A Lafayette-based artist has organized and curated six exhibitions that feature the works of Black artists in Boulder County.
Adderly Grant-Lord worked with the artists to showcase their talent in “Black Futures in Art: We’re Not Just History” — a series of six exhibitions that opened in Boulder and Lafayette.
Grant-Lord is known in the Boulder County community for using art to bring the community together — she has organized several events, including a free drive-thru, walk-up art exhibit in 2020 in Lafayette.
“I needed something to fill up that gap — that hole that we all found ourselves in,” she said. “And I was like ‘I could give something to the community.’”
The event drew people from across Colorado, and she now holds drive-thru, walk-up exhibits twice a year to showcase local art.
Grant-Lord’s love of art began in high school, when she found refuge in the school’s art studio.
“I have a pronunciation problem, with the ‘th’ because I sucked my thumb as a child … so I got picked on in high school,” she explained. “I was supposed to go to speech therapy, and I decided no — I am going to be fully me, how I am. My art teacher said, ‘you can have access to the art studio, because you seem to find peace here.’ So that’s how I started.”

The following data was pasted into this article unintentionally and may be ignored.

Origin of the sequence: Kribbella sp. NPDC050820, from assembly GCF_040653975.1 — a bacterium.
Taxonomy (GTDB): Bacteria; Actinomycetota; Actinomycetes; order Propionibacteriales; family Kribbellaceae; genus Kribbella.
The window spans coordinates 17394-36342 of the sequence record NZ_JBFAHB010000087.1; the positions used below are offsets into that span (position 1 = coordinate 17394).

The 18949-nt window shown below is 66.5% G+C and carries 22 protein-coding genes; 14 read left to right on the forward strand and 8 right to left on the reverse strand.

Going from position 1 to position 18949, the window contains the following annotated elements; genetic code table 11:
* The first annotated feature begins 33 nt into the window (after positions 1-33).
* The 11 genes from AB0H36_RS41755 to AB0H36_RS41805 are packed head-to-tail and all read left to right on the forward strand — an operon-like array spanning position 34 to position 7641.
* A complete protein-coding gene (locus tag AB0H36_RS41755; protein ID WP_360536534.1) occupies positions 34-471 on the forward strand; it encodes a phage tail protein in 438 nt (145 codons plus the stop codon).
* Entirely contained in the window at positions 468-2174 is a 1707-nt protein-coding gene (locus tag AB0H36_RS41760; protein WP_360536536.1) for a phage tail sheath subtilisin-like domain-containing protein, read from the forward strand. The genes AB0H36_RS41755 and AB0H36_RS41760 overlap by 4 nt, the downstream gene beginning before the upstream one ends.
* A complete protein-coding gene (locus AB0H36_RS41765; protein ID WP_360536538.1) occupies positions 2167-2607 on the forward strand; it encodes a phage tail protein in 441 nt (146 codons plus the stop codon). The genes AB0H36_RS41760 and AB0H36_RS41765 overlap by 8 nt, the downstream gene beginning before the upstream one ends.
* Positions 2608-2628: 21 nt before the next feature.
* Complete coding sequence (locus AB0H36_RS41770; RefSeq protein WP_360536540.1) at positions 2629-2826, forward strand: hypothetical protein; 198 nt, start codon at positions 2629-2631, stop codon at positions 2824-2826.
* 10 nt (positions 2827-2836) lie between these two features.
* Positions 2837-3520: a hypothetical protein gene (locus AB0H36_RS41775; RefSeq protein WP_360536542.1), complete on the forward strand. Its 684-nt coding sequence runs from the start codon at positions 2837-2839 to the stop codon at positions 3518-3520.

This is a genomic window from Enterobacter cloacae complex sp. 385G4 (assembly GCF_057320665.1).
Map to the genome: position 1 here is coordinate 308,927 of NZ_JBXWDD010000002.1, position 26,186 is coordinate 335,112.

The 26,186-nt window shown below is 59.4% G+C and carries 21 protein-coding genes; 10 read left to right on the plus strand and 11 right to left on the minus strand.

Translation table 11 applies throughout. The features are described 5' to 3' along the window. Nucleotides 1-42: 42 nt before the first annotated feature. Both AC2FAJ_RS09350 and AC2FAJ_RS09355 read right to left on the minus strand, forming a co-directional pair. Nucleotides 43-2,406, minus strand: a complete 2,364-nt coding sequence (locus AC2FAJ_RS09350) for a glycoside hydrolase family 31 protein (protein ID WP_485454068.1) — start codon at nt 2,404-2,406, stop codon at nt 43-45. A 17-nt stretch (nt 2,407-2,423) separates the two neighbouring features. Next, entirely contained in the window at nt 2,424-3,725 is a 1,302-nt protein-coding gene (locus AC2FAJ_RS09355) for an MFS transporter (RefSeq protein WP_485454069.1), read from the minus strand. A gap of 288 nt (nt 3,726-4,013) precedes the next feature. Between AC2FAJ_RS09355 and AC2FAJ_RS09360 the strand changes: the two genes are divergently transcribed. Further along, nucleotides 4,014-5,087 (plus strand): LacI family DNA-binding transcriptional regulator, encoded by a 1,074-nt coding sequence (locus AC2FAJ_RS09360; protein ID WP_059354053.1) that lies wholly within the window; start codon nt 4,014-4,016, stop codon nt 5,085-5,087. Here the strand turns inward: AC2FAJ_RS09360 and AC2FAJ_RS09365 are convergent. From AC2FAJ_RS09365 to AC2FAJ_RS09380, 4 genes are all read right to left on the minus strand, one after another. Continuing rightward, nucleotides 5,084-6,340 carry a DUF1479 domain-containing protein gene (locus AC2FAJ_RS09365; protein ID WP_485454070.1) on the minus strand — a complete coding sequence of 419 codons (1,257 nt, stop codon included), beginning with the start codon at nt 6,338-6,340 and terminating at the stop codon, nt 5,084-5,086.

That peace — along with creativity, vibrancy, color and vitality — is what Grant-Lord’s paintings are known for.
Grant-Lord earned degrees in Illustration and Fashion Design from both the Art Institute of Pittsburgh and the Fashion Institute of Technology in New York. She and her family lived in Washington, D.C., Indianapolis and New Hampshire, before moving to Colorado in 2009.
She took a break from painting after having a baby girl, so she could focus on her child, but began painting again when her daughter reached her teenage years.
Grant-Lord now uses her art to connect with the community — and other artists, some of whom were instrumental in driving her to open her own art business. Sally Mina, a Longmont-based artist, even turned down a sale in an effort to further Grant-Lord’s career.
“I was buying her painting and she told me she wouldn’t sell me her painting because she’s seen my work and I needed to do it,” Grant-Lord said. “She was like, ‘you have to paint,’ and I was like, ‘but I’m petrified.’”
But Grant-Lord gradually overcame her fear, and started posting images of her art on Facebook.
Janet Russell, owner of the Creative Framing Gallery in Louisville, was another early supporter of Grant-Lord’s business.
“She was my jump off — you know when somebody pushes you off the edge and you find that you’ve got glory? She was the first one to exhibit my work at a gallery,” Grant-Lord said.
Grant-Lord’s business then took off, and her art has appeared in numerous shows and galleries. She also meets many of her clients in person.
The “Black Futures in Art: We’re Not Just History” series, a celebration of Black History Month, underlines the importance of giving Black people in Boulder County a voice, Grant-Lord said. The artist has watched her own daughter struggle with isolation.
“She does not see anybody like herself,” Grant-Lord explained. “She feels alone.”
The exhibitions give local Black artists a voice, and allow Black community members “to be seen,” Grant-Lord said.